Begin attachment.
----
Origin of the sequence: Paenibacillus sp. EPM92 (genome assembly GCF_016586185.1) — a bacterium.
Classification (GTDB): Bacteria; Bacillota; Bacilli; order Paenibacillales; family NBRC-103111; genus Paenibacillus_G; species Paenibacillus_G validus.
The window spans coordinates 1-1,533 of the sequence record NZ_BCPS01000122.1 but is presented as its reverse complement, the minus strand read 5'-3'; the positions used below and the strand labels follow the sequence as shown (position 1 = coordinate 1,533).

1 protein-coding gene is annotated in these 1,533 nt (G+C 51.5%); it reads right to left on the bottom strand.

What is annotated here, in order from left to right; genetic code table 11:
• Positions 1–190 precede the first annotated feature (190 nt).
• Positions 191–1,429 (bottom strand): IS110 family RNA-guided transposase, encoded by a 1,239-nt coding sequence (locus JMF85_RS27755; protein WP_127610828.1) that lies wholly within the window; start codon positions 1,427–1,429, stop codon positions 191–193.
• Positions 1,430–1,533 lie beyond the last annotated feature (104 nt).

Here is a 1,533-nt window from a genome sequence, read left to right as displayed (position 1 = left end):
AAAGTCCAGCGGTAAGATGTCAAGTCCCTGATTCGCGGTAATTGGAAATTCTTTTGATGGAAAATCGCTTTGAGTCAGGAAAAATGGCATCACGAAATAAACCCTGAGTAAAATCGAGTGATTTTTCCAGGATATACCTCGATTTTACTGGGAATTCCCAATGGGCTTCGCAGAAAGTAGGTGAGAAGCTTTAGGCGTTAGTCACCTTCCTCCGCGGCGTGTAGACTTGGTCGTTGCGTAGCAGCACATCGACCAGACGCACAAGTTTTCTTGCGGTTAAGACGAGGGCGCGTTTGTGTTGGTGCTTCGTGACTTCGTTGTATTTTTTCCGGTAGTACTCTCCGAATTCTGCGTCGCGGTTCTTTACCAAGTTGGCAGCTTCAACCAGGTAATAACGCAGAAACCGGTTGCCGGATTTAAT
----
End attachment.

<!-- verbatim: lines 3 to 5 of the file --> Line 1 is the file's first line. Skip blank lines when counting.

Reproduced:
The window spans coordinates 1-1,533 of the sequence record NZ_BCPS01000122.1 but is presented as its reverse complement, the minus strand read 5'-3'; the positions used below and the strand labels follow the sequence as shown (position 1 = coordinate 1,533).

1 protein-coding gene is annotated in these 1,533 nt (G+C 51.5%); it reads right to left on the bottom strand.

What is annotated here, in order from left to right; genetic code table 11: